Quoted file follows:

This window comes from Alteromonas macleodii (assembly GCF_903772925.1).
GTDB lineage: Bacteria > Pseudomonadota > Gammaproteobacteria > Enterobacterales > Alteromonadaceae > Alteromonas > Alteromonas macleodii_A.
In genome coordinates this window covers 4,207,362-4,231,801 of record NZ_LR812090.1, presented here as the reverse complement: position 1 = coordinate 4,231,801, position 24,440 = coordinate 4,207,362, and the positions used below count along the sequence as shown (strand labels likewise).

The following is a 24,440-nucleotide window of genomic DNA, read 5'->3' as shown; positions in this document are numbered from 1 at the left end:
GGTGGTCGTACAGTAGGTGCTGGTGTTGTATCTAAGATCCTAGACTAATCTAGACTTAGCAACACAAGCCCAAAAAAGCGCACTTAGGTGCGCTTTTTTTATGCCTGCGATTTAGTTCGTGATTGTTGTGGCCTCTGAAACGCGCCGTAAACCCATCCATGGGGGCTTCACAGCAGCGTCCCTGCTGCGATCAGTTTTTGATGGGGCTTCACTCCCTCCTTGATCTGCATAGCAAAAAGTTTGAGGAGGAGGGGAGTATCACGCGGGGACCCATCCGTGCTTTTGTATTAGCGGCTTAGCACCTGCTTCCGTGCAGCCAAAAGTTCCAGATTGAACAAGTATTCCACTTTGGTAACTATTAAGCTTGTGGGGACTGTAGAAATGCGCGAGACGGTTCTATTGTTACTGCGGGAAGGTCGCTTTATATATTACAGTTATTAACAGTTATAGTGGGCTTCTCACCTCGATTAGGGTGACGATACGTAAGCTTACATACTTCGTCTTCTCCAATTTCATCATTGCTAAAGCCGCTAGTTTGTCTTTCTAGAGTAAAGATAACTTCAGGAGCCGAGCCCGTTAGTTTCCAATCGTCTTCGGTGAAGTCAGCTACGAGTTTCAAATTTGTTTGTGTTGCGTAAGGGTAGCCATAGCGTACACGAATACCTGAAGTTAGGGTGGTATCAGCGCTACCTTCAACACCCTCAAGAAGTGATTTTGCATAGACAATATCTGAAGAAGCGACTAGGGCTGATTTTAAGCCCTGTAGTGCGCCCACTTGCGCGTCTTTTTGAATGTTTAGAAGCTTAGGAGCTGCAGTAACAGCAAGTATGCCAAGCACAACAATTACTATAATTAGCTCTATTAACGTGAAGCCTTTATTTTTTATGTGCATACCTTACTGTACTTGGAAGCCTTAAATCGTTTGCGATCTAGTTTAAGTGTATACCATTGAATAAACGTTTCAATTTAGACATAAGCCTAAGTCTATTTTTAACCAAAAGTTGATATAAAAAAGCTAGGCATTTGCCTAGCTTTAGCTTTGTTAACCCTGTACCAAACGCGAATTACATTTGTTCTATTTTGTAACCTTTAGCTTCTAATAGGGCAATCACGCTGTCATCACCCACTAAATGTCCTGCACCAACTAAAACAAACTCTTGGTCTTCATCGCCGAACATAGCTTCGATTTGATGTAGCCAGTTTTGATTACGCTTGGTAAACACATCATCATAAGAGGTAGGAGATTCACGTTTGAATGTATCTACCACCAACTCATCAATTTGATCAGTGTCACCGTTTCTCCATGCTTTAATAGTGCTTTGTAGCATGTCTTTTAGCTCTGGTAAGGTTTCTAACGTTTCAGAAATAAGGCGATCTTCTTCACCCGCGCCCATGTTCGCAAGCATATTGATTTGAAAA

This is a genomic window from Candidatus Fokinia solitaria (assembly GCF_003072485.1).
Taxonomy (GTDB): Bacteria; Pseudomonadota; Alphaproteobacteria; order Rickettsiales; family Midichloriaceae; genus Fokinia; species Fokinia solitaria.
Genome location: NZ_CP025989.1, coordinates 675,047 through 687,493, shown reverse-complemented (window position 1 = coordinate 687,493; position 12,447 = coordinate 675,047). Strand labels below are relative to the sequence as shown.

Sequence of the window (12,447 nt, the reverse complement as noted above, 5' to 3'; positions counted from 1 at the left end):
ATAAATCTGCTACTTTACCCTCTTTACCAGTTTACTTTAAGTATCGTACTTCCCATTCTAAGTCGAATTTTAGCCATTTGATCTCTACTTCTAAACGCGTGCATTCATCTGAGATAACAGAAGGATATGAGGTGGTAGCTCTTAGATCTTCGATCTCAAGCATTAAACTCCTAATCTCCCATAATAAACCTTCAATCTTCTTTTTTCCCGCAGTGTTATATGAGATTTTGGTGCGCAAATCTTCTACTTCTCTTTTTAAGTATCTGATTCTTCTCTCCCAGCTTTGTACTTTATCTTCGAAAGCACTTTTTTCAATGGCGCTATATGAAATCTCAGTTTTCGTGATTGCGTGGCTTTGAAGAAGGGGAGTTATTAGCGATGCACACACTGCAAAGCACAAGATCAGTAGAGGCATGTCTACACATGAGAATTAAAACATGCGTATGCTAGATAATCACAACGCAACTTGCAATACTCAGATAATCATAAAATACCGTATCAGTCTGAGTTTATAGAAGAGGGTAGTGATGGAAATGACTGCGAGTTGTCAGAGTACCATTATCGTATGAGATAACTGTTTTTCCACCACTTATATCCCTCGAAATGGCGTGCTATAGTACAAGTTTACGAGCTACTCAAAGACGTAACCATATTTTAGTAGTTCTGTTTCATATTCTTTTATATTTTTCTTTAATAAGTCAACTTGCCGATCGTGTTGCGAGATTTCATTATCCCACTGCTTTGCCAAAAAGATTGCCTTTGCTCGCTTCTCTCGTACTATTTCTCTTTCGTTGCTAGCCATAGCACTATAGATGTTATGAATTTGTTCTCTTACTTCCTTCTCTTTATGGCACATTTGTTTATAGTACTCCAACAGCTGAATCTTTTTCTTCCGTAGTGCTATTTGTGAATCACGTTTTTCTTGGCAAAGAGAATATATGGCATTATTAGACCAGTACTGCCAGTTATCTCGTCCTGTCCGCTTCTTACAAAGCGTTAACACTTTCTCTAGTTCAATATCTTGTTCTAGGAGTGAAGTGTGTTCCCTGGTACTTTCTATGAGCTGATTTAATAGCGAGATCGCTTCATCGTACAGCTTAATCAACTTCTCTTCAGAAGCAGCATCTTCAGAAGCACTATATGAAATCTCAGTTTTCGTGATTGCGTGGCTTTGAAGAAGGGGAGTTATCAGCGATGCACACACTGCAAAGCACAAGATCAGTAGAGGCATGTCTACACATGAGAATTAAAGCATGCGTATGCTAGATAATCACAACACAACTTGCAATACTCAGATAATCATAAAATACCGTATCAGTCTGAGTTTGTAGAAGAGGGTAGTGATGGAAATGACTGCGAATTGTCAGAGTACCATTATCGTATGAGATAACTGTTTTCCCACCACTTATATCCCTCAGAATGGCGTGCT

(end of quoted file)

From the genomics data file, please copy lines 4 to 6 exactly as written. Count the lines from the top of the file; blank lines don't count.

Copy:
The following is a 24,440-nucleotide window of genomic DNA, read 5'->3' as shown; positions in this document are numbered from 1 at the left end:
GGTGGTCGTACAGTAGGTGCTGGTGTTGTATCTAAGATCCTAGACTAATCTAGACTTAGCAACACAAGCCCAAAAAAGCGCACTTAGGTGCGCTTTTTTTATGCCTGCGATTTAGTTCGTGATTGTTGTGGCCTCTGAAACGCGCCGTAAACCCATCCATGGGGGCTTCACAGCAGCGTCCCTGCTGCGATCAGTTTTTGATGGGGCTTCACTCCCTCCTTGATCTGCATAGCAAAAAGTTTGAGGAGGAGGGGAGTATCACGCGGGGACCCATCCGTGCTTTTGTATTAGCGGCTTAGCACCTGCTTCCGTGCAGCCAAAAGTTCCAGATTGAACAAGTATTCCACTTTGGTAACTATTAAGCTTGTGGGGACTGTAGAAATGCGCGAGACGGTTCTATTGTTACTGCGGGAAGGTCGCTTTATATATTACAGTTATTAACAGTTATAGTGGGCTTCTCACCTCGATTAGGGTGACGATACGTAAGCTTACATACTTCGTCTTCTCCAATTTCATCATTGCTAAAGCCGCTAGTTTGTCTTTCTAGAGTAAAGATAACTTCAGGAGCCGAGCCCGTTAGTTTCCAATCGTCTTCGGTGAAGTCAGCTACGAGTTTCAAATTTGTTTGTGTTGCGTAAGGGTAGCCATAGCGTACACGAATACCTGAAGTTAGGGTGGTATCAGCGCTACCTTCAACACCCTCAAGAAGTGATTTTGCATAGACAATATCTGAAGAAGCGACTAGGGCTGATTTTAAGCCCTGTAGTGCGCCCACTTGCGCGTCTTTTTGAATGTTTAGAAGCTTAGGAGCTGCAGTAACAGCAAGTATGCCAAGCACAACAATTACTATAATTAGCTCTATTAACGTGAAGCCTTTATTTTTTATGTGCATACCTTACTGTACTTGGAAGCCTTAAATCGTTTGCGATCTAGTTTAAGTGTATACCATTGAATAAACGTTTCAATTTAGACATAAGCCTAAGTCTATTTTTAACCAAAAGTTGATATAAAAAAGCTAGGCATTTGCCTAGCTTTAGCTTTGTTAACCCTGTACCAAACGCGAATTACATTTGTTCTATTTTGTAACCTTTAGCTTCTAATAGGGCAATCACGCTGTCATCACCCACTAAATGTCCTGCACCAACTAAAACAAACTCTTGGTCTTCATCGCCGAACATAGCTTCGATTTGATGTAGCCAGTTTTGATTACGCTTGGTAAACACATCATCATAAGAGGTAGGAGATTCACGTTTGAATGTATCTACCACCAACTCATCAATTTGATCAGTGTCACCGTTTCTCCATGCTTTAATAGTGCTTTGTAGCATGTCTTTTAGCTCTGGTAAGGTTTCTAACGTTTCAGAAATAAGGCGATCTTCTTCACCCGCGCCCATGTTCGCAAGCATATTGATTTGAAAA

This is a genomic window from Candidatus Fokinia solitaria (assembly GCF_003072485.1).